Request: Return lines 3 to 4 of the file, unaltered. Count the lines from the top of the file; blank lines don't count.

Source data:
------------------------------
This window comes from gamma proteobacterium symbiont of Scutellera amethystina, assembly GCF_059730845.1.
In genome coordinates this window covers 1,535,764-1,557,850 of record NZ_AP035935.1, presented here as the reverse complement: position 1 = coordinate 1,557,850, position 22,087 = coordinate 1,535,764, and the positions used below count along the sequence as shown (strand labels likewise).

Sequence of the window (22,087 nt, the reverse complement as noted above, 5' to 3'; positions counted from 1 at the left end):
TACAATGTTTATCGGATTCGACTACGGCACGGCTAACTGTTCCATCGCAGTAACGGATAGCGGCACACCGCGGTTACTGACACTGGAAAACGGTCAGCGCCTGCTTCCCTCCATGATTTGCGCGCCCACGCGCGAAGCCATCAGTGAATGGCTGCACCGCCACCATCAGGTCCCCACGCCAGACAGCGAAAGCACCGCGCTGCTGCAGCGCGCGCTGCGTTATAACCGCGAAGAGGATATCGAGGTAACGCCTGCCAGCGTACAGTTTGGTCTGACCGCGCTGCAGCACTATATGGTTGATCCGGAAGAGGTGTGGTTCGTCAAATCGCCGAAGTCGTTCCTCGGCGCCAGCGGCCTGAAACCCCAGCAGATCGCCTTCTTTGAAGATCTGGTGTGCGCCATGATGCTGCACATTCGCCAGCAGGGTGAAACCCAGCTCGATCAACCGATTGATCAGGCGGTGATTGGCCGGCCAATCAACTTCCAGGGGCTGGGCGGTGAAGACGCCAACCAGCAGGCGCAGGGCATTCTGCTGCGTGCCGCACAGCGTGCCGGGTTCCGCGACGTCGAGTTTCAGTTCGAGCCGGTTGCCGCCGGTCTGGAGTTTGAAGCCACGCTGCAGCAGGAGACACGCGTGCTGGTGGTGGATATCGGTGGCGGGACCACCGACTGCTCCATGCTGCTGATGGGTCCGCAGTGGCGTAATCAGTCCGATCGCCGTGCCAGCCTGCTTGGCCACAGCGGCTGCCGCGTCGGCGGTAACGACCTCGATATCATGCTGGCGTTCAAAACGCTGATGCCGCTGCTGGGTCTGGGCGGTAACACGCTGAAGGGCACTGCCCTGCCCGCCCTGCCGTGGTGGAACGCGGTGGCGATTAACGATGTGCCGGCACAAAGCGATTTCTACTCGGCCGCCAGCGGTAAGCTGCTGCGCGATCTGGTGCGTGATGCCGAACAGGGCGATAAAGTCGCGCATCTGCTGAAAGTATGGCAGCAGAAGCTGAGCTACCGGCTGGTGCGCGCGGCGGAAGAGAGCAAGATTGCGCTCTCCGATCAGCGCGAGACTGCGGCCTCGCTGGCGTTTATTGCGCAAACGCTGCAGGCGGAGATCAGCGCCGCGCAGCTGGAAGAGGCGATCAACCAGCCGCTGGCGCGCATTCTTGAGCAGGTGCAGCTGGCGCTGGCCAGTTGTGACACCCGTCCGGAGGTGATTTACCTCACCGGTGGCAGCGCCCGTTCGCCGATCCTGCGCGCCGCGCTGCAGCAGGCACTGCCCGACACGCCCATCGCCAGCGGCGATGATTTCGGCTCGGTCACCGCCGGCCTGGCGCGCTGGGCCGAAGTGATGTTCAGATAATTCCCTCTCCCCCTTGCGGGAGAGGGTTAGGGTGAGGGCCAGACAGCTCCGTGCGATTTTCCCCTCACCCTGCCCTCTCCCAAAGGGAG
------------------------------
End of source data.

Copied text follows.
Sequence of the window (22,087 nt, the reverse complement as noted above, 5' to 3'; positions counted from 1 at the left end):
TACAATGTTTATCGGATTCGACTACGGCACGGCTAACTGTTCCATCGCAGTAACGGATAGCGGCACACCGCGGTTACTGACACTGGAAAACGGTCAGCGCCTGCTTCCCTCCATGATTTGCGCGCCCACGCGCGAAGCCATCAGTGAATGGCTGCACCGCCACCATCAGGTCCCCACGCCAGACAGCGAAAGCACCGCGCTGCTGCAGCGCGCGCTGCGTTATAACCGCGAAGAGGATATCGAGGTAACGCCTGCCAGCGTACAGTTTGGTCTGACCGCGCTGCAGCACTATATGGTTGATCCGGAAGAGGTGTGGTTCGTCAAATCGCCGAAGTCGTTCCTCGGCGCCAGCGGCCTGAAACCCCAGCAGATCGCCTTCTTTGAAGATCTGGTGTGCGCCATGATGCTGCACATTCGCCAGCAGGGTGAAACCCAGCTCGATCAACCGATTGATCAGGCGGTGATTGGCCGGCCAATCAACTTCCAGGGGCTGGGCGGTGAAGACGCCAACCAGCAGGCGCAGGGCATTCTGCTGCGTGCCGCACAGCGTGCCGGGTTCCGCGACGTCGAGTTTCAGTTCGAGCCGGTTGCCGCCGGTCTGGAGTTTGAAGCCACGCTGCAGCAGGAGACACGCGTGCTGGTGGTGGATATCGGTGGCGGGACCACCGACTGCTCCATGCTGCTGATGGGTCCGCAGTGGCGTAATCAGTCCGATCGCCGTGCCAGCCTGCTTGGCCACAGCGGCTGCCGCGTCGGCGGTAACGACCTCGATATCATGCTGGCGTTCAAAACGCTGATGCCGCTGCTGGGTCTGGGCGGTAACACGCTGAAGGGCACTGCCCTGCCCGCCCTGCCGTGGTGGAACGCGGTGGCGATTAACGATGTGCCGGCACAAAGCGATTTCTACTCGGCCGCCAGCGGTAAGCTGCTGCGCGATCTGGTGCGTGATGCCGAACAGGGCGATAAAGTCGCGCATCTGCTGAAAGTATGGCAGCAGAAGCTGAGCTACCGGCTGGTGCGCGCGGCGGAAGAGAGCAAGATTGCGCTCTCCGATCAGCGCGAGACTGCGGCCTCGCTGGCGTTTATTGCGCAAACGCTGCAGGCGGAGATCAGCGCCGCGCAGCTGGAAGAGGCGATCAACCAGCCGCTGGCGCGCATTCTTGAGCAGGTGCAGCTGGCGCTGGCCAGTTGTGACACCCGTCCGGAGGTGATTTACCTCACCGGTGGCAGCGCCCGTTCGCCGATCCTGCGCGCCGCGCTGCAGCAGGCACTGCCCGACACGCCCATCGCCAGCGGCGATGATTTCGGCTCGGTCACCGCCGGCCTGGCGCGCTGGGCCGAAGTGATGTTCAGATAATTCCCTCTCCCCCTTGCGGGAGAGGGTTAGGGTGAGGGCCAGACAGCTCCGTGCGATTTTCCCCTCACCCTGCCCTCTCCCAAAGGGAG